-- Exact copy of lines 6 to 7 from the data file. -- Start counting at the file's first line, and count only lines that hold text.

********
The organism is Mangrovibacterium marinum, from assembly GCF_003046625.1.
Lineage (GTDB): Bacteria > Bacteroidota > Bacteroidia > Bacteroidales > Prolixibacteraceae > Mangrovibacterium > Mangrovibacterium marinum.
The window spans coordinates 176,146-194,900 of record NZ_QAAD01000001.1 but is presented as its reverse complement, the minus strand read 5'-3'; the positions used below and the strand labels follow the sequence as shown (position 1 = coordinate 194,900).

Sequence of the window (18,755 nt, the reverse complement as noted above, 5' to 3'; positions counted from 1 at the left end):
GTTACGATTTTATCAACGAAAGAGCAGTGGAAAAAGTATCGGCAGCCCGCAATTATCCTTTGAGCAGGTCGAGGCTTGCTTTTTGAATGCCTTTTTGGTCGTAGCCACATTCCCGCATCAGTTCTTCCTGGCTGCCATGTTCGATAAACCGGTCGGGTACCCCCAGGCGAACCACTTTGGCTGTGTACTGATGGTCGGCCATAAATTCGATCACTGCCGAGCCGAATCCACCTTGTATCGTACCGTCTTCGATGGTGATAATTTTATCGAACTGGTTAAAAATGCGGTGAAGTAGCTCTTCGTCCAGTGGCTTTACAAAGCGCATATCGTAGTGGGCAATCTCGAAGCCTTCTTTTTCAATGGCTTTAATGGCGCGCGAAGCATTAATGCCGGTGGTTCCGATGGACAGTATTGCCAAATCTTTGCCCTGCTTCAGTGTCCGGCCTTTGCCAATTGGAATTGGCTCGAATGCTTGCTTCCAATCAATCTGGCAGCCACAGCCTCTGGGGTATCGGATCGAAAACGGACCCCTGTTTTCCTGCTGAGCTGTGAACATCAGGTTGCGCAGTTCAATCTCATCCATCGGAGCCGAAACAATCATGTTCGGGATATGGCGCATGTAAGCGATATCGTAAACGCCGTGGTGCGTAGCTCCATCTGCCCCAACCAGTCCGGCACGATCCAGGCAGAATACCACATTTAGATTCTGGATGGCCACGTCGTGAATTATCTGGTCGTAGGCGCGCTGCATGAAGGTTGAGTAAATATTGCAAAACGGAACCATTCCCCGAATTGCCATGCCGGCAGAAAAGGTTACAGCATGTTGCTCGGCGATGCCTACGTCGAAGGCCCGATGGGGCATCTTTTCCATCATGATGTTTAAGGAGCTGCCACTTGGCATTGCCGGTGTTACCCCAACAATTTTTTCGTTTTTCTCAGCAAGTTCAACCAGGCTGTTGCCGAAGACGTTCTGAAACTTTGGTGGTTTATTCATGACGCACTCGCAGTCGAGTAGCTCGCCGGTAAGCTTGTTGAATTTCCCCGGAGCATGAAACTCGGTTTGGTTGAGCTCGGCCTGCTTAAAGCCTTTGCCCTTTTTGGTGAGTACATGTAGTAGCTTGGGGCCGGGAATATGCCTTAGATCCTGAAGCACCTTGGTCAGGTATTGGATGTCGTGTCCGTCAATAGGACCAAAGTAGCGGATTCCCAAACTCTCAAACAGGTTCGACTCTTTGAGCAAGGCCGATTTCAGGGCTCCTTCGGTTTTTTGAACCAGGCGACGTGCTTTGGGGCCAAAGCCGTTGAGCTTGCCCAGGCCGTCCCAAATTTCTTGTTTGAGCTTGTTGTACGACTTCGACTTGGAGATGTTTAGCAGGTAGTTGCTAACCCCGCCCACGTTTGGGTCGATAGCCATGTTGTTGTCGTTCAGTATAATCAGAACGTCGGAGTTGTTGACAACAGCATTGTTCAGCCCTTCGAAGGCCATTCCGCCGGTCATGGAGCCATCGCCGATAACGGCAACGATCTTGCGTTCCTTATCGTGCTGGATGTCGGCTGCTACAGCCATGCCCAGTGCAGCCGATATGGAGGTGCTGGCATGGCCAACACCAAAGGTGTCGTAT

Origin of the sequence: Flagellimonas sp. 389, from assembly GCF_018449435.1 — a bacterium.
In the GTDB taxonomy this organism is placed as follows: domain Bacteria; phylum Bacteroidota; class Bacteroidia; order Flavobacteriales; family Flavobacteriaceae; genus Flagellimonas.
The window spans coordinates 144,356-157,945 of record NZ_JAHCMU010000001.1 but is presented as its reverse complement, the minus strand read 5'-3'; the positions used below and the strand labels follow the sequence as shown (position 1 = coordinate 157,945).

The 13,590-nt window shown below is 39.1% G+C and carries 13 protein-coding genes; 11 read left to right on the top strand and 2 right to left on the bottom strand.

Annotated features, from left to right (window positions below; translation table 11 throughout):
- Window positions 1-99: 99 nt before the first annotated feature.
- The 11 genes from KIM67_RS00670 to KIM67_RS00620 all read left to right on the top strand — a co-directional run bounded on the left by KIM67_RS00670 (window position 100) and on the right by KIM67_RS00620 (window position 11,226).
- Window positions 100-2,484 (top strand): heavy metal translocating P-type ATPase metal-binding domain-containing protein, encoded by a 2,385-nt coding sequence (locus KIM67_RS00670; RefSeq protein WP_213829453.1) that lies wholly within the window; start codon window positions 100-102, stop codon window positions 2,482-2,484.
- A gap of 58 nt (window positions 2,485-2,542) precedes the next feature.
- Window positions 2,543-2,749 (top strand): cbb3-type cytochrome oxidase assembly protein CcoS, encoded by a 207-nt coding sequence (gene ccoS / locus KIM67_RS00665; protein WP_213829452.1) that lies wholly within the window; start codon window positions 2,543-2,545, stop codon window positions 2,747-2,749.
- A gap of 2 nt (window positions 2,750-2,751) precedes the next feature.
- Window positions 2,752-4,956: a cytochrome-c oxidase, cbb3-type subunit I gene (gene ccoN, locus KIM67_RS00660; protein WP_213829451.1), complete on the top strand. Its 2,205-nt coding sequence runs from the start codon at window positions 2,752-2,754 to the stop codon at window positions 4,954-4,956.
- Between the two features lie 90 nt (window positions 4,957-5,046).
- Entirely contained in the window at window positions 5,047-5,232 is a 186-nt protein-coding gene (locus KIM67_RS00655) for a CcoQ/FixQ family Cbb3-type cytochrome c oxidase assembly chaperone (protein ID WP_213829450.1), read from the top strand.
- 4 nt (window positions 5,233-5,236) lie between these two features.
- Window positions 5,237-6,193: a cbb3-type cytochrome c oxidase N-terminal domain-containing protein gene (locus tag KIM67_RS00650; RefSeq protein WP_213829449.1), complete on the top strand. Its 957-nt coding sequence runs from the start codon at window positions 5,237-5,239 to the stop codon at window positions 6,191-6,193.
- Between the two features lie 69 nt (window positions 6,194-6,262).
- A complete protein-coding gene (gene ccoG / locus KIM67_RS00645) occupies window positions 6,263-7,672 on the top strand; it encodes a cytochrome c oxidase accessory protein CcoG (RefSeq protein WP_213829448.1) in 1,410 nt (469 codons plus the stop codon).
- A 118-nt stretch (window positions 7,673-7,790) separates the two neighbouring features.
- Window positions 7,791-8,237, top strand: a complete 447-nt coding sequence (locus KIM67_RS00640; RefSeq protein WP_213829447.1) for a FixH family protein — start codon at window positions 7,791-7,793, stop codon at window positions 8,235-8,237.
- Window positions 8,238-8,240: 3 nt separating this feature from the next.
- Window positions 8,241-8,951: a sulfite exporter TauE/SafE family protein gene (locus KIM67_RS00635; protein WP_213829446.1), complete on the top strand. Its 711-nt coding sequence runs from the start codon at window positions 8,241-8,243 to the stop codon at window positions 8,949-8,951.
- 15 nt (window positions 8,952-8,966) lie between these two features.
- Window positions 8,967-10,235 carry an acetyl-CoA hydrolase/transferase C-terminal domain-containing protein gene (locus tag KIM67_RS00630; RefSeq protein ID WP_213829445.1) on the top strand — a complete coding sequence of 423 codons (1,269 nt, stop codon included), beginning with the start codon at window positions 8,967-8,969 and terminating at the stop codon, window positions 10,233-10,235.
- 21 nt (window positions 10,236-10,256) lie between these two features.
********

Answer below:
Origin of the sequence: Flagellimonas sp. 389, from assembly GCF_018449435.1 — a bacterium.
In the GTDB taxonomy this organism is placed as follows: domain Bacteria; phylum Bacteroidota; class Bacteroidia; order Flavobacteriales; family Flavobacteriaceae; genus Flagellimonas.